No, this post is not about a song from Frozen. (Great song, though.) I imagine you all know the old saying that begins, “If you love something, let it go.” Well, that’s exactly what I have just done with a historical novel, titled Stone Woman that—for me—has been a labor of love for thirty-plus years. Let me explain.
ONE PROJECT LED TO ANOTHER
During the early 1980s I decided to write my first horror novel—working title, The Modoc Well. The story takes place in northern California, near the Oregon border, and involves a demon suggested by the mythology of the Modocs, a semi-nomadic indigenous People who for centuries roamed that area of the two states. (Bantam ultimately published the novel in 1991 as The Well, and I republished it a couple of years ago under its original title.) Since the first few chapters would take place during the 1850s, I did my due diligence as a professional writer and undertook a great deal of research on the Modocs, a tribe about which I knew little.
What I discovered blew me away and, quite honestly, transcended all fiction.
The whole time I worked on the horror novel, I could not get the real story of the Modocs out of my head. I even wrote a “statement” chapter in The Modoc Well in which my main character takes his family to the Lava Beds National Monument, site of the Modoc War with the U.S. Government. There, he gives them a brief overview of what happened to the People. (Have a look at my post: “The Modocs: Reality and Myth,” for that story.)
THE SHORT VERSION
The Modoc War took place over a period of six months spanning 1872-73. Stone Woman (subtitled Winema and the Modocs) covers the two decades preceding the war through about four months of its aftermath. What happened to the Modocs was, quite frankly, a microcosm of just about all other indigenous People on our continent. See if this sounds familiar.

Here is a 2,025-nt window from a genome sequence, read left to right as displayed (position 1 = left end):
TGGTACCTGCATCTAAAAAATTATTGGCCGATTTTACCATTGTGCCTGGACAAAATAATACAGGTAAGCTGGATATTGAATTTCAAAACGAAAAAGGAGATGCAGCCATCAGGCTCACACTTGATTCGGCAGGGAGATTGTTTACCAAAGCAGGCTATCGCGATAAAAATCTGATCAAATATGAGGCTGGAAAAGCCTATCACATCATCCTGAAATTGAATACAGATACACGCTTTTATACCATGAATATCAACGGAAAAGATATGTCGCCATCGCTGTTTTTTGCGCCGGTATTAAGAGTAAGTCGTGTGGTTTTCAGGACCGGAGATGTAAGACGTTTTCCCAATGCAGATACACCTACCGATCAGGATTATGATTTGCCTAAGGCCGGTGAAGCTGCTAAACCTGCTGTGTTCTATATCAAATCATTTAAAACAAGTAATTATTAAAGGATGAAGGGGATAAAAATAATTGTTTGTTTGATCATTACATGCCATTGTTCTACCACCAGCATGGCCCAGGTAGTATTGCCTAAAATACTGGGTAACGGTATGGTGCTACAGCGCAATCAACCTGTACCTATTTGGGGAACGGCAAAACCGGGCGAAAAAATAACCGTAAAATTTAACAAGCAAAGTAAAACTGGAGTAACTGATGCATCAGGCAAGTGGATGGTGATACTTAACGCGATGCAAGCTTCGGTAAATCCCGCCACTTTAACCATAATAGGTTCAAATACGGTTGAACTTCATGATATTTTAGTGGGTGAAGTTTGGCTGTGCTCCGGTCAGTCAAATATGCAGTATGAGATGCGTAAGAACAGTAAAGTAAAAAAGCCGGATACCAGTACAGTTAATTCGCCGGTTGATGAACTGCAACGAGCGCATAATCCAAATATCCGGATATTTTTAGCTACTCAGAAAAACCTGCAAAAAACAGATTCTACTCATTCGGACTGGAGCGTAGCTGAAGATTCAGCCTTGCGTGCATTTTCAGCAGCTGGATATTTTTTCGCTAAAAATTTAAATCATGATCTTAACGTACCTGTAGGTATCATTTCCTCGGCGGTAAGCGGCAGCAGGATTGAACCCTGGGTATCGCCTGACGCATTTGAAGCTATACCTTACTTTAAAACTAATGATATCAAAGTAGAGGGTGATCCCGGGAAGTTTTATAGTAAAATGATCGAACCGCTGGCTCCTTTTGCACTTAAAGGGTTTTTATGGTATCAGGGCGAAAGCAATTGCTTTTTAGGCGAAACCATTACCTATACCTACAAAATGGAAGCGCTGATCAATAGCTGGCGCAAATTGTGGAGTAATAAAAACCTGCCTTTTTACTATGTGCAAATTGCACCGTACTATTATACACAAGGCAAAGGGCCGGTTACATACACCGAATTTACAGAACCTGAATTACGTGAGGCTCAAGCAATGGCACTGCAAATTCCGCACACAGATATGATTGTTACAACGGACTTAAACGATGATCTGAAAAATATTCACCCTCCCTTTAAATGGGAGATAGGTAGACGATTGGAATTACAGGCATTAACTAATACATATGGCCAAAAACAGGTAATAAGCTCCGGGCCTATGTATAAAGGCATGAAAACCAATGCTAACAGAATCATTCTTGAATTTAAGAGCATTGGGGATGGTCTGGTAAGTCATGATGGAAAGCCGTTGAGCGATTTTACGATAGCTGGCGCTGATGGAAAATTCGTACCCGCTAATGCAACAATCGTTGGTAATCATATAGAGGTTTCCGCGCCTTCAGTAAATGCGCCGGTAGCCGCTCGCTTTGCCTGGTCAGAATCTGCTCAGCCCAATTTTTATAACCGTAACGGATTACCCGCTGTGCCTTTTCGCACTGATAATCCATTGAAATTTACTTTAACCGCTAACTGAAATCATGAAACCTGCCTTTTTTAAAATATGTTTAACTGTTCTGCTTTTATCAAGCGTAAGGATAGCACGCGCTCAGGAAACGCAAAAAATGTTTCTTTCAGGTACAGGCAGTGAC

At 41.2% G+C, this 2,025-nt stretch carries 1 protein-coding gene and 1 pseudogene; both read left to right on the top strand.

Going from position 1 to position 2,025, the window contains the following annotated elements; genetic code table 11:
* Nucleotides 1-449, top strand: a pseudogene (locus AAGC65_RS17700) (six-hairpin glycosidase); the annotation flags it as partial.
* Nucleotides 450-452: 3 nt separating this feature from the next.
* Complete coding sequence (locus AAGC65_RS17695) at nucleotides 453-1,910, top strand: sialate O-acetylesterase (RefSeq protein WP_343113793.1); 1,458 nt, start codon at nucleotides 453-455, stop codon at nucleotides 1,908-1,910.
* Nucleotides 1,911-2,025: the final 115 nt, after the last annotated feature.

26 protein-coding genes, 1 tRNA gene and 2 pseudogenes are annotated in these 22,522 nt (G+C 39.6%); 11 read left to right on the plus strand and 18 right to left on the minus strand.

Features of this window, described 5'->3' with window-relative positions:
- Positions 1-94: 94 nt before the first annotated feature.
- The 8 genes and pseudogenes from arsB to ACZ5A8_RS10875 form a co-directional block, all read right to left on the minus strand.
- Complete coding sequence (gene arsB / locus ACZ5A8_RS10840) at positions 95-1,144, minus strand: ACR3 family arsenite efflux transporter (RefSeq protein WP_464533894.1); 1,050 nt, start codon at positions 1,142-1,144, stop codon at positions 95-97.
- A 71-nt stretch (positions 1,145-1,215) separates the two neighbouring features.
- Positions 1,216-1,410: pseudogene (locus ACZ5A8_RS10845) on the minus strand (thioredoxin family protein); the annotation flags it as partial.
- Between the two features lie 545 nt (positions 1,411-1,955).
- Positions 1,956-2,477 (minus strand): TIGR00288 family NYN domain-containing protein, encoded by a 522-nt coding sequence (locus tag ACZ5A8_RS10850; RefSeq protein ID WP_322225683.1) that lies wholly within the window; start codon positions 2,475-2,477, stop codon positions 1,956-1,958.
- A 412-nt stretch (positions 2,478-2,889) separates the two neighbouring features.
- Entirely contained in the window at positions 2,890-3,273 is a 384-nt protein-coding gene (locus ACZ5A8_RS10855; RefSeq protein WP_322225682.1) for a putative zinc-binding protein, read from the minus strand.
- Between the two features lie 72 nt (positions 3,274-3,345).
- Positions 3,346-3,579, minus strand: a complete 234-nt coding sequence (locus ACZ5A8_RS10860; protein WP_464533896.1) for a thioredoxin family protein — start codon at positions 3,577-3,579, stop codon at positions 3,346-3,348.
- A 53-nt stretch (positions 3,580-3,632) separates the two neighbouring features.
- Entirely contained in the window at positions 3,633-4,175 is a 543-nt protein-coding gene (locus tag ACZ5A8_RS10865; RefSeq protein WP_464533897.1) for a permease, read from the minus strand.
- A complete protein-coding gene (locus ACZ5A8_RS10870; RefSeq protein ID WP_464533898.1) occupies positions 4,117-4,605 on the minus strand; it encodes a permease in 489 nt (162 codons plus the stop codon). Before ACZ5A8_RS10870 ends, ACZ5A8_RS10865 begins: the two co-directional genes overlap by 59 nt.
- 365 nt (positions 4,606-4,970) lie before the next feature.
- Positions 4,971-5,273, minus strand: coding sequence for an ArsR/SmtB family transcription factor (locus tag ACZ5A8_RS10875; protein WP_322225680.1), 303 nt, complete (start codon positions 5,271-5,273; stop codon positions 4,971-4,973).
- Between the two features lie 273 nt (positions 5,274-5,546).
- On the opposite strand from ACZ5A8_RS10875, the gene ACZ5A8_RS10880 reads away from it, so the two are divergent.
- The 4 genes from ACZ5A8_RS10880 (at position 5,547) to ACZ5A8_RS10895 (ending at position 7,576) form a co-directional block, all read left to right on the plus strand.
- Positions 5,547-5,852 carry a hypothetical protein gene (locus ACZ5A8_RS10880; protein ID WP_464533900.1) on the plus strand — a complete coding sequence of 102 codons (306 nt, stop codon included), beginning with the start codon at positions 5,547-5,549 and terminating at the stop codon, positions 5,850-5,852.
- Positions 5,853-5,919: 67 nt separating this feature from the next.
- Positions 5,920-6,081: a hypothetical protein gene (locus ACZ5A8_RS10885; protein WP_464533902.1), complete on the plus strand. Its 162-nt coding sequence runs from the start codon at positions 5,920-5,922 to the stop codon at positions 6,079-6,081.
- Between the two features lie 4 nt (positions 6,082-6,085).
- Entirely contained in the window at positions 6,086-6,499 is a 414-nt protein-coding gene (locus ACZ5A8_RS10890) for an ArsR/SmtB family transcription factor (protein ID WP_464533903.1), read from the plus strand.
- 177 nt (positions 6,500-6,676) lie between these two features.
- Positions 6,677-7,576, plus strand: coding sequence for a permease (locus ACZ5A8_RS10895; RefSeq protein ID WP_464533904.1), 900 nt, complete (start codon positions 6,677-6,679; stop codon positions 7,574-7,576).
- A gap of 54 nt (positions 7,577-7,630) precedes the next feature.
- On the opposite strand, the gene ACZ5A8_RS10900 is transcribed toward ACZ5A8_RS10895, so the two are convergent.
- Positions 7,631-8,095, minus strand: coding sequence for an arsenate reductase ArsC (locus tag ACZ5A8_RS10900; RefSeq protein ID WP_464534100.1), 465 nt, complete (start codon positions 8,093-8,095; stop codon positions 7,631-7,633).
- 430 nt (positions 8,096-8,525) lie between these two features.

White man shows up, professes peace, wishes only to share the land. White man decides he wants most of the land, confines indigenous People to smaller, less fertile areas called reservations. Indigenous People rebel, fight bravely for the right to exist as they have always done. Indigenous People are defeated, many killed, their way of life taken from them forever. Replace the words “indigenous People” with the name of just about any North American tribe, and the story is the same—as it was for the People known as Modocs.
But these People did not go easily. And therein lies their amazing story. A small tribe to begin with, the Modoc fighting force consisted of just over fifty braves, assisted by their squaws. Led by their courageous, enigmatic chief, Captain Jack, the Modocs held upwards of a thousand soldiers, civilian militia, and other Indians at bay for most of those six months from their impenetrable Stronghold in the foreboding Lava Beds. Nor did they lose a single brave during the first four months, while their attackers suffered many casualties. Tribal dissension and a lack of food, water, and ammunition finally did them in.
A WAR STORY…A LOVE STORY
I thought that my interest in doing this story might wane after I finished the horror novel. On the contrary, it would simply not let go. I wanted to do another horror novel, but by the early eighties the market for horror had already peaked and was now in decline. Besides, I could not stop thinking about the Modocs, and while I knew that it would be a massive undertaking, I began more intensive research in advance of beginning the project.